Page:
U-M Goes Cold Turkey

28 06 2011

I just received an email from the University of Michigan’s great and fearless leader Mary Sue Coleman. This official dispatch regards the looming July 1 implementation of the Smoke-Free University Initiative, which, as Coleman is excited to announce, will “promote a healthier U-M” by banning all smoking everywhere on all U-M property. You can still smoke in your car, as long as your windows are rolled up (no, seriously).

There are innumerable practical problems with the ban that go beyond the “four-wheeled gas chamber” loophole. Smoking has been banned in University buildings since 1987, and a rarely enforced no-smoking perimeter already exists around building entrances and exits. Instead of enforcing this existing rule, U-M Administration is going cold turkey and removing all outdoor ashtrays from campus. Since U-M operates facilities on thousands of acres across the state, it is hard to imagine a student or professor trudging off university property for a quick smoke between classes; couple that with the fact that compliance is, for now at least, voluntary, and it seems that Coleman is going to be sweeping up a lot of cigarette butts that would have otherwise been tossed responsibly. Of course, convenience and practicality are merely speed bumps on Coleman’s mad dash to cultivate an ill-defined campus “culture of health.”

I’ll put all those practical problems aside for a moment, though, because those are minor concerns compared to the manner in which U-M went about announcing and implementing the ban itself. From initial announcement in 2009, it was made clear that the ban was going to happen, and that it would be absolute. So when Coleman or other members of the U-M administration state that the implementation plan “has taken into account all of the feedback we received from thousands of faculty, staff, students, alumni, fans and friends, and the greater Ann Arbor community, through public forum comments, surveys, focus groups, and other means,” they are being more than just a little disingenuous. I went to the open forums and asked questions; together with members of the College Libertarians and the editorial board of The Michigan Review, I spoke out against the ban and urged a reconsideration or at least a compromise. The consensus that Coleman gleefully claims to represent is wholly manufactured. No members of the campus community asked for this ban, and no voices of opposition, no matter how articulate, principled, or reasoned, were heard.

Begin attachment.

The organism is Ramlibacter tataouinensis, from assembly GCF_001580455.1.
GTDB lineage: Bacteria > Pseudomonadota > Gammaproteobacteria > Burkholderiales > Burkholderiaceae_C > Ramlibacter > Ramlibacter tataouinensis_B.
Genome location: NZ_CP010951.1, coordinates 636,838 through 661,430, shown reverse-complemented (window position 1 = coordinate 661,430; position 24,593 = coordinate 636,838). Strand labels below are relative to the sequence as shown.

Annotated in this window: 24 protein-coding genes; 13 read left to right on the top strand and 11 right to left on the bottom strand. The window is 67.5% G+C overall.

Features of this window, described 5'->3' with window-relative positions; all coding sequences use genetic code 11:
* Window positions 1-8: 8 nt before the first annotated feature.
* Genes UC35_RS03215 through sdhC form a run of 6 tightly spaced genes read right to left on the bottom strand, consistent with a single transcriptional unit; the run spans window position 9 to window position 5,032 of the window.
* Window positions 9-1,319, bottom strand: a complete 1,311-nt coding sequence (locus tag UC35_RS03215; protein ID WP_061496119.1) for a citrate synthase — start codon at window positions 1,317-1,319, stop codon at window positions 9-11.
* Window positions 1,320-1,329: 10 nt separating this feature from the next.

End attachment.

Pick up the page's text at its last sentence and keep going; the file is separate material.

Here’s where I’m supposed to acknowledge that smoking in an unhealthy activity, and grudgingly admit that Coleman has a point in banning smoking on campus. But I’m not going to cave on this one. Yes, as anyone with a pulse is aware, smoking is bad for the smoker, and it may be bad for others in an enclosed area – but not outside, where smoke disperses and mingles with countless other pollutants (though we can probably expect a CO2-free campus initiative any day now).

Health is most certainly not what this ban is about. It is about allowing the U-M administration to paste another gold star on their Progressive Achievement poster board. It is about keeping up with the hundreds of other universities across the country tripping over themselves to institute feel-good initiatives.

Most importantly, it is about the ability to control the activities of other adults in a positively misguided effort to bring individuals in line with some perceived ideal. This ban ably demonstrates the domineering, Puritan impulse that drives nanny-staters at local, state, and national levels. Given the stigma surrounding tobacco use, that so few stand up for tobacco is somewhat understandable.

It should be readily apparent, however, that if you give the nanny-staters smoking, they’ll come back for trans-fats and soda. When “the good of society” becomes the yardstick against which all personal activities must be measured, nothing – from riding a bicycle without a helmet to owning a gun to cooking with butter – is out of the control freaks’ purview.




One response

28 06 2011

Candy bars, pizza, salad dressing—what’s the next legal substance to be banned from campus to promote what the powers that be deem a “healthier” U-M?

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